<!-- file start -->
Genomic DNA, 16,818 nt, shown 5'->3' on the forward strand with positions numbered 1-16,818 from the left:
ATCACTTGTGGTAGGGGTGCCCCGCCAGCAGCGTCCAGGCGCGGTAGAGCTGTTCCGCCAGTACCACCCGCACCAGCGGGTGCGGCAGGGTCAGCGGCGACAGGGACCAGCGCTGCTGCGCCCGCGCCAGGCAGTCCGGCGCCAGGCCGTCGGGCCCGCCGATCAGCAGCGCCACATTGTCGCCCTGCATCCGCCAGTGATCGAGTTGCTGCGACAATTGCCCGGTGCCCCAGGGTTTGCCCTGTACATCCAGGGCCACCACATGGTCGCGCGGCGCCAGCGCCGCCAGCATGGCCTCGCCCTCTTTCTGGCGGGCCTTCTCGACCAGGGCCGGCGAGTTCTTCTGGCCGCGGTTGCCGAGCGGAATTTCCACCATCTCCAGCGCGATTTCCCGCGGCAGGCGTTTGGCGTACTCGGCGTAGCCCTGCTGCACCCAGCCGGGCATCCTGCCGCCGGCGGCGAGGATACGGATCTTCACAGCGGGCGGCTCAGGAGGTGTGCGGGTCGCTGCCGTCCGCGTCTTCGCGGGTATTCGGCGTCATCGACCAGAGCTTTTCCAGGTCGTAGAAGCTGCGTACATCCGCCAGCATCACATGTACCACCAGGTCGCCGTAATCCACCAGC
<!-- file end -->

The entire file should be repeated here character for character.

Genomic DNA, 16,818 nt, shown 5'->3' on the forward strand with positions numbered 1-16,818 from the left:
ATCACTTGTGGTAGGGGTGCCCCGCCAGCAGCGTCCAGGCGCGGTAGAGCTGTTCCGCCAGTACCACCCGCACCAGCGGGTGCGGCAGGGTCAGCGGCGACAGGGACCAGCGCTGCTGCGCCCGCGCCAGGCAGTCCGGCGCCAGGCCGTCGGGCCCGCCGATCAGCAGCGCCACATTGTCGCCCTGCATCCGCCAGTGATCGAGTTGCTGCGACAATTGCCCGGTGCCCCAGGGTTTGCCCTGTACATCCAGGGCCACCACATGGTCGCGCGGCGCCAGCGCCGCCAGCATGGCCTCGCCCTCTTTCTGGCGGGCCTTCTCGACCAGGGCCGGCGAGTTCTTCTGGCCGCGGTTGCCGAGCGGAATTTCCACCATCTCCAGCGCGATTTCCCGCGGCAGGCGTTTGGCGTACTCGGCGTAGCCCTGCTGCACCCAGCCGGGCATCCTGCCGCCGGCGGCGAGGATACGGATCTTCACAGCGGGCGGCTCAGGAGGTGTGCGGGTCGCTGCCGTCCGCGTCTTCGCGGGTATTCGGCGTCATCGACCAGAGCTTTTCCAGGTCGTAGAAGCTGCGTACATCCGCCAGCATCACATGTACCACCAGGTCGCCGTAATCCACCAGC